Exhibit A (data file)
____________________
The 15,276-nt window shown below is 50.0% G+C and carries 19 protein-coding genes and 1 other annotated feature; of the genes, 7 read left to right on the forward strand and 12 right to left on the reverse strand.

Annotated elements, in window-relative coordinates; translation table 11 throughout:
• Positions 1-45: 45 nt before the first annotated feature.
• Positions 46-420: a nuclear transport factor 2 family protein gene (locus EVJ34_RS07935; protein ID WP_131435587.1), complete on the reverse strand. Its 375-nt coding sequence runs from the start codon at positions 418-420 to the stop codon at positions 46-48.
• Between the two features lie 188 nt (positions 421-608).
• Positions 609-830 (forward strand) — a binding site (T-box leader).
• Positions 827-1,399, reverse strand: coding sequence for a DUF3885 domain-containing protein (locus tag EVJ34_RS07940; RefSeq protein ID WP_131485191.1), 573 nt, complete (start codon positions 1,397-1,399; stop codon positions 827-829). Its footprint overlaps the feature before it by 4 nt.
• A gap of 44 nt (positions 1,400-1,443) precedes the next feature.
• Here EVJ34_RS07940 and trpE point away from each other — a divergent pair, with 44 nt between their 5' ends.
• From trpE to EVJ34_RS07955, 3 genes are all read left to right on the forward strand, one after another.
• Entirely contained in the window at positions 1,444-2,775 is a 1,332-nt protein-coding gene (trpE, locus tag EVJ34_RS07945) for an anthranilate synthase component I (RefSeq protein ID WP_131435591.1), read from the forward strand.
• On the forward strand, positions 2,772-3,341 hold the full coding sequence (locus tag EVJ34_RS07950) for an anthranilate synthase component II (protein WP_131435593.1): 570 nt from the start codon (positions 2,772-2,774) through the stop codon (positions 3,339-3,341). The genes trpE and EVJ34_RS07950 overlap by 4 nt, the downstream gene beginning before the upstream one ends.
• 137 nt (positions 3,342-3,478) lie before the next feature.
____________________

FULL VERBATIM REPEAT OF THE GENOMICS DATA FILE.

The 15,276-nt window shown below is 50.0% G+C and carries 19 protein-coding genes and 1 other annotated feature; of the genes, 7 read left to right on the forward strand and 12 right to left on the reverse strand.

Annotated elements, in window-relative coordinates; translation table 11 throughout:
• Positions 1-45: 45 nt before the first annotated feature.
• Positions 46-420: a nuclear transport factor 2 family protein gene (locus EVJ34_RS07935; protein ID WP_131435587.1), complete on the reverse strand. Its 375-nt coding sequence runs from the start codon at positions 418-420 to the stop codon at positions 46-48.
• Between the two features lie 188 nt (positions 421-608).
• Positions 609-830 (forward strand) — a binding site (T-box leader).
• Positions 827-1,399, reverse strand: coding sequence for a DUF3885 domain-containing protein (locus tag EVJ34_RS07940; RefSeq protein ID WP_131485191.1), 573 nt, complete (start codon positions 1,397-1,399; stop codon positions 827-829). Its footprint overlaps the feature before it by 4 nt.
• A gap of 44 nt (positions 1,400-1,443) precedes the next feature.
• Here EVJ34_RS07940 and trpE point away from each other — a divergent pair, with 44 nt between their 5' ends.
• From trpE to EVJ34_RS07955, 3 genes are all read left to right on the forward strand, one after another.
• Entirely contained in the window at positions 1,444-2,775 is a 1,332-nt protein-coding gene (trpE, locus tag EVJ34_RS07945) for an anthranilate synthase component I (RefSeq protein ID WP_131435591.1), read from the forward strand.
• On the forward strand, positions 2,772-3,341 hold the full coding sequence (locus tag EVJ34_RS07950) for an anthranilate synthase component II (protein WP_131435593.1): 570 nt from the start codon (positions 2,772-2,774) through the stop codon (positions 3,339-3,341). The genes trpE and EVJ34_RS07950 overlap by 4 nt, the downstream gene beginning before the upstream one ends.
• 137 nt (positions 3,342-3,478) lie before the next feature.